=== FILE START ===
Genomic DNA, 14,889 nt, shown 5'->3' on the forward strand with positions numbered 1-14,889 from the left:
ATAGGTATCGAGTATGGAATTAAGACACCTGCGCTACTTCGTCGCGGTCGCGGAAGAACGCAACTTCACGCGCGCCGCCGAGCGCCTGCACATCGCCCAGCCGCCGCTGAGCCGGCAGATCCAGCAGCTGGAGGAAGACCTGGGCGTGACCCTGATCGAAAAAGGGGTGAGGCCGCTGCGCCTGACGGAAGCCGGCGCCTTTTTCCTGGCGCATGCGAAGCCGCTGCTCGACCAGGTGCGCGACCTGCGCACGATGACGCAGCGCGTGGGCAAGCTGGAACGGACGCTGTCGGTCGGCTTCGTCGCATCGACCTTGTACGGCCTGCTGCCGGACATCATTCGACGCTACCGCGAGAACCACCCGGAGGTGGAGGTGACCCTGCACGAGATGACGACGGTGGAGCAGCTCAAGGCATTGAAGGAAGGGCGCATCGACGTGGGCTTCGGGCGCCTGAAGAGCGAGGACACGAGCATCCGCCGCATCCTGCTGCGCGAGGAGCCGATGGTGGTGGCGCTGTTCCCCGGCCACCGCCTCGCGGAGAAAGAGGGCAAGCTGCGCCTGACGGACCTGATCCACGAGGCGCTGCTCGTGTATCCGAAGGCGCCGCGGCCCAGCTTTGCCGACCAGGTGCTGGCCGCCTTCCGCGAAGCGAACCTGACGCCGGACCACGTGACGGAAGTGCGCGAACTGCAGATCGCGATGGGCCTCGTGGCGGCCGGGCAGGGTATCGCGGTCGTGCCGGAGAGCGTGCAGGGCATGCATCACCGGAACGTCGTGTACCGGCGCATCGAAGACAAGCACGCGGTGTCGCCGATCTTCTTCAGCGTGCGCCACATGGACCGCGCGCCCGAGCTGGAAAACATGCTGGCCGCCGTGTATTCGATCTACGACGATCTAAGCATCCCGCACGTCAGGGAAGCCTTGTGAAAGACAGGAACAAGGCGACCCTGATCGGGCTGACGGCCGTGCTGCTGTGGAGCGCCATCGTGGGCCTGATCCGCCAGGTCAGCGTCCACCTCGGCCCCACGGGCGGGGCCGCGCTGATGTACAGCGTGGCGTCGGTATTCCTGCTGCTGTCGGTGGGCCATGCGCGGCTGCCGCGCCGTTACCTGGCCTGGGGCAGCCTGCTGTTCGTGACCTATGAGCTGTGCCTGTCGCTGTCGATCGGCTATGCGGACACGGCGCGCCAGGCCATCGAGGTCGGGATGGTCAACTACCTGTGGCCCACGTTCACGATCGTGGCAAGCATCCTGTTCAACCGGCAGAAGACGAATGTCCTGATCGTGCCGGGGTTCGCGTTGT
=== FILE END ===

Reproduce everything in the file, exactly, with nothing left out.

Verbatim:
Genomic DNA, 14,889 nt, shown 5'->3' on the forward strand with positions numbered 1-14,889 from the left:
ATAGGTATCGAGTATGGAATTAAGACACCTGCGCTACTTCGTCGCGGTCGCGGAAGAACGCAACTTCACGCGCGCCGCCGAGCGCCTGCACATCGCCCAGCCGCCGCTGAGCCGGCAGATCCAGCAGCTGGAGGAAGACCTGGGCGTGACCCTGATCGAAAAAGGGGTGAGGCCGCTGCGCCTGACGGAAGCCGGCGCCTTTTTCCTGGCGCATGCGAAGCCGCTGCTCGACCAGGTGCGCGACCTGCGCACGATGACGCAGCGCGTGGGCAAGCTGGAACGGACGCTGTCGGTCGGCTTCGTCGCATCGACCTTGTACGGCCTGCTGCCGGACATCATTCGACGCTACCGCGAGAACCACCCGGAGGTGGAGGTGACCCTGCACGAGATGACGACGGTGGAGCAGCTCAAGGCATTGAAGGAAGGGCGCATCGACGTGGGCTTCGGGCGCCTGAAGAGCGAGGACACGAGCATCCGCCGCATCCTGCTGCGCGAGGAGCCGATGGTGGTGGCGCTGTTCCCCGGCCACCGCCTCGCGGAGAAAGAGGGCAAGCTGCGCCTGACGGACCTGATCCACGAGGCGCTGCTCGTGTATCCGAAGGCGCCGCGGCCCAGCTTTGCCGACCAGGTGCTGGCCGCCTTCCGCGAAGCGAACCTGACGCCGGACCACGTGACGGAAGTGCGCGAACTGCAGATCGCGATGGGCCTCGTGGCGGCCGGGCAGGGTATCGCGGTCGTGCCGGAGAGCGTGCAGGGCATGCATCACCGGAACGTCGTGTACCGGCGCATCGAAGACAAGCACGCGGTGTCGCCGATCTTCTTCAGCGTGCGCCACATGGACCGCGCGCCCGAGCTGGAAAACATGCTGGCCGCCGTGTATTCGATCTACGACGATCTAAGCATCCCGCACGTCAGGGAAGCCTTGTGAAAGACAGGAACAAGGCGACCCTGATCGGGCTGACGGCCGTGCTGCTGTGGAGCGCCATCGTGGGCCTGATCCGCCAGGTCAGCGTCCACCTCGGCCCCACGGGCGGGGCCGCGCTGATGTACAGCGTGGCGTCGGTATTCCTGCTGCTGTCGGTGGGCCATGCGCGGCTGCCGCGCCGTTACCTGGCCTGGGGCAGCCTGCTGTTCGTGACCTATGAGCTGTGCCTGTCGCTGTCGATCGGCTATGCGGACACGGCGCGCCAGGCCATCGAGGTCGGGATGGTCAACTACCTGTGGCCCACGTTCACGATCGTGGCAAGCATCCTGTTCAACCGGCAGAAGACGAATGTCCTGATCGTGCCGGGGTTCGCGTTGT